Their wings, which consist of a very thin membrane supported on a light framework, are similar in shape to those of a bat and do not appear adequate to the support of the apparent weight of the creatures’ bodies, but I was to learn later that this apparent weight is deceptive, since their bones, like the bones of true birds, are hollow.
The creatures carried us a considerable distance, though how far I do not know. We were in the air fully eight hours; and, where the forest permitted, they flew quite rapidly. They seemed utterly tireless, though Kamlot and I were all but exhausted long before they reached their destination. The ropes beneath our arms cut into our flesh, and this contributed to our exhaustion as did our efforts to relieve the agony by seizing the ropes above us and supporting the weight of our bodies with our hands.
But, as all things must, this hideous journey ended at last. Suddenly we broke from the forest and winged out across a magnificent land-locked harbor, and for the first time I looked upon the waters of a Venusan sea. Between two points that formed the harbor’s entrance I could see it stretching away as far as the eye could reach—mysterious, intriguing, provocative. What strange lands and stranger people lay off there beyond the beyond? Would I ever know?
Suddenly now my attention and my thoughts were attracted to something in the left foreground that I had not before noticed; a ship lay at anchor on the quiet waters of the harbor and just beyond it a second ship. Toward one of them our captors were winging. As we approached the nearer and smaller, I saw a craft that differed but little in the lines of its hull from earthly ships. It had a very high bow, its prow was sharp and sloped forward in a scimitarlike curve; the ship was long and narrow of beam. It looked as though it might have been built for speed. But what was its motive power? It had no masts, sails, stacks, nor funnels. Aft were two oval houses—a smaller one resting upon the top of a larger; on top of the upper house was an oval tower surmounted by a small crow’s nest. There were doors and windows in the two houses and the tower. As we came closer, I could see a number of open hatches in the deck and people standing on the walkways that surrounded the tower and the upper house and also upon the main deck. They were watching our approach.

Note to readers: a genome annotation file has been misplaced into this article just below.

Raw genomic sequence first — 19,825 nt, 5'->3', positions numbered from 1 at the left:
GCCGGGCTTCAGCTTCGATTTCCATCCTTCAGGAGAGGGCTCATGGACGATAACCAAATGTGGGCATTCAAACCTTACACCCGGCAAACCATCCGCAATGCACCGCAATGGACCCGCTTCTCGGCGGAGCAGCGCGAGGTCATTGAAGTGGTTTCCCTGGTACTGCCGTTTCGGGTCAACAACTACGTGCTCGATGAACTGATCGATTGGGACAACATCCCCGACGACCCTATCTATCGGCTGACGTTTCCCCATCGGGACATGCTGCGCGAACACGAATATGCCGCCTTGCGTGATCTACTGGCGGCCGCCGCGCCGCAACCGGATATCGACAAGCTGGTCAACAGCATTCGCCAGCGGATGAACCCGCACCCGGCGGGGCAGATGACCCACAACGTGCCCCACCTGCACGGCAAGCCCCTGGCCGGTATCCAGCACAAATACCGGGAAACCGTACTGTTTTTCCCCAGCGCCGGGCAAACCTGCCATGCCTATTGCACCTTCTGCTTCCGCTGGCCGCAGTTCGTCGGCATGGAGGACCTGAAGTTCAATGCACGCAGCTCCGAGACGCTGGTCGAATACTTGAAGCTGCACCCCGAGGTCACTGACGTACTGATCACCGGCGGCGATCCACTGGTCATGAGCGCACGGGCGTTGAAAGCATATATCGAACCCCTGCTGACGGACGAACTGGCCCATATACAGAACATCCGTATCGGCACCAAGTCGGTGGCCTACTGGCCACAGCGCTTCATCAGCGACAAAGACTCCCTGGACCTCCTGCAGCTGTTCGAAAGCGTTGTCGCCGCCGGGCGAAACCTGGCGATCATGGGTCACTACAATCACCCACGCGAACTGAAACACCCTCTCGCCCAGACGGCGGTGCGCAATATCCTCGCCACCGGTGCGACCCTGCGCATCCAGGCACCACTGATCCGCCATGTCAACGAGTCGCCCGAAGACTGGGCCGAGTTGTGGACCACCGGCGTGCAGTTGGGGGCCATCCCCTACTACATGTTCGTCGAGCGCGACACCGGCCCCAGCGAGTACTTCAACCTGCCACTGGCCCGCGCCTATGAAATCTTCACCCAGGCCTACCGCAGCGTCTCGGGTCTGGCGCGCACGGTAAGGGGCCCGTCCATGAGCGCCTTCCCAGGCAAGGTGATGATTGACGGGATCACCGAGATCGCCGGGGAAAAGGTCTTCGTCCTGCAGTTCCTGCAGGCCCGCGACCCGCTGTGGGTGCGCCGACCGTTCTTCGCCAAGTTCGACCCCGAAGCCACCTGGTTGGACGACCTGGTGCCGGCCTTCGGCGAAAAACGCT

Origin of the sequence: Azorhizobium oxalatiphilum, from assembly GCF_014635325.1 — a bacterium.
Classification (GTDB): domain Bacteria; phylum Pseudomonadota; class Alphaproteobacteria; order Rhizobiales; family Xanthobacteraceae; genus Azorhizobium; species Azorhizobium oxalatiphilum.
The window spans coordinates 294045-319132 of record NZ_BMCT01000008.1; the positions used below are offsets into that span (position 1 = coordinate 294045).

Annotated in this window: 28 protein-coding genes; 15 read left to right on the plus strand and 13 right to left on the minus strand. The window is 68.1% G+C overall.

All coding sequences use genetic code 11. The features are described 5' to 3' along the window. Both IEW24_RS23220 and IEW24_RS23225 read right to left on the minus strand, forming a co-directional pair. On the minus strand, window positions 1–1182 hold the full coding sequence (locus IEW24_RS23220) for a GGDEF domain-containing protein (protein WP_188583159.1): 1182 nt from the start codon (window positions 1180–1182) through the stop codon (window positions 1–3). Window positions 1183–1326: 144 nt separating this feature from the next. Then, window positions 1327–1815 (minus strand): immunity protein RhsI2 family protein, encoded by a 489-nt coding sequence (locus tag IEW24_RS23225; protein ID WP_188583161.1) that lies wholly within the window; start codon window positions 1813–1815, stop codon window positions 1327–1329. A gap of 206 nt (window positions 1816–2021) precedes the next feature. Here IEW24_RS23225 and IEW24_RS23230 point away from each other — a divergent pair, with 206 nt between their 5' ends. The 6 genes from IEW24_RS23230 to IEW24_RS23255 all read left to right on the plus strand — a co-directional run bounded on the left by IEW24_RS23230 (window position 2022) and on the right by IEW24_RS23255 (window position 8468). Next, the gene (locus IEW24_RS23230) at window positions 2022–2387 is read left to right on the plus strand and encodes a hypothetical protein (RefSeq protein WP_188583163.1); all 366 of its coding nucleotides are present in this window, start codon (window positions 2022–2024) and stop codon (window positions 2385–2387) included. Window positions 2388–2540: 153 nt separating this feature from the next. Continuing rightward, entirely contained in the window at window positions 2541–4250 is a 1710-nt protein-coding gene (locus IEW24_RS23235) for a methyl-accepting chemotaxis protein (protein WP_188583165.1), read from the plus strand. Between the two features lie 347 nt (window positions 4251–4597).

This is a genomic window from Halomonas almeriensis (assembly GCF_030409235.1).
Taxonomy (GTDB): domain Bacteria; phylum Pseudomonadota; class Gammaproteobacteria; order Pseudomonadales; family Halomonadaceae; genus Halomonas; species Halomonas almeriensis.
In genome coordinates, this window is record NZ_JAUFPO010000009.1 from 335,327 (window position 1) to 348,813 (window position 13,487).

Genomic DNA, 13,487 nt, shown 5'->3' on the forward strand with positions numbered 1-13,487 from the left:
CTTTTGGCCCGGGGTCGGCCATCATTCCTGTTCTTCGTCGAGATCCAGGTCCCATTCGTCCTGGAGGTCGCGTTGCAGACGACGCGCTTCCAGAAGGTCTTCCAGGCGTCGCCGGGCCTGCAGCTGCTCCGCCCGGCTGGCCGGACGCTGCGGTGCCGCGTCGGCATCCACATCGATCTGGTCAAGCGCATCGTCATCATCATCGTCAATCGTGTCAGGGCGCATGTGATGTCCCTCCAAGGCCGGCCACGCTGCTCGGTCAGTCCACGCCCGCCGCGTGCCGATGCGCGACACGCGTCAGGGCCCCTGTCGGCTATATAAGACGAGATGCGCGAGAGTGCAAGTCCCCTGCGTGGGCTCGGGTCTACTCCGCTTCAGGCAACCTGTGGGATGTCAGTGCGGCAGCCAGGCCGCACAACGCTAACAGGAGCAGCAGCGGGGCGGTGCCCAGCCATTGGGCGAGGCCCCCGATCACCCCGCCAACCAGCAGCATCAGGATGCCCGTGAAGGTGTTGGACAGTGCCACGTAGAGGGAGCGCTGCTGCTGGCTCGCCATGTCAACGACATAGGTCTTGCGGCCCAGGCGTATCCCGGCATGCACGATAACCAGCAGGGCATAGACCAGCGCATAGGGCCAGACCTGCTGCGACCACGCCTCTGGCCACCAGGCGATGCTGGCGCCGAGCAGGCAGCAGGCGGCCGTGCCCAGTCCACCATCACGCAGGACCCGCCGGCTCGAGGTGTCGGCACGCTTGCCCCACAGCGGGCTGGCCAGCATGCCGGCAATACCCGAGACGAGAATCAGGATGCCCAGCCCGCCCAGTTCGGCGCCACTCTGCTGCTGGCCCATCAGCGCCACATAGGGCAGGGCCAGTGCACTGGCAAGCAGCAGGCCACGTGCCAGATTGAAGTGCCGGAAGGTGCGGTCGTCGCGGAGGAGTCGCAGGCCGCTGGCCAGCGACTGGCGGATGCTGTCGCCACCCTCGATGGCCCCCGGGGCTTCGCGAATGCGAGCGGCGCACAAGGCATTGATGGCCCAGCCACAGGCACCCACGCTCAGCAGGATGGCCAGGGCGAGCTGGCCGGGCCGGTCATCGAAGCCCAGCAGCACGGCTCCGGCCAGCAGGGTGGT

As our captors deposited us upon the deck, we were immediately surrounded by a horde of jabbering men. A man whom I took to be an officer ordered the ropes removed from us, and while this was being done he questioned the klangan who had brought us.
All the men that I saw were similar in color and physique to the Vepajans, but their countenances were heavy and unintelligent; very few of them were good-looking, and only one or two might have been called handsome. I saw evidences of age among them and of disease—the first I had seen on Amtor.
After the ropes had been removed, the officer ordered us to follow him, after detailing four villainous-looking fellows to guard us, and conducted us aft and up to the tower that surmounted the smaller house. Here he left us outside the tower, which he entered.
The four men guarding us eyed us with surly disfavor. “Vepajans, eh!” sneered one. “Think you’re better than ordinary men, don’t you? But you’ll find out you ain’t, not in The Free Land of Thora; there everybody’s equal. I don’t see no good in bringing your kind into the country anyway. If I had my way you’d get a dose of this,” and he tapped a weapon that hung in a holster at his belt.
The weapon, or the grip of it, suggested a pistol of some kind, and I supposed that it was one of those curious firearms discharging deadly rays, that Kamlot had described to me. I was about to ask the fellow to let me see it when the officer emerged from the tower and ordered the guard to bring us in.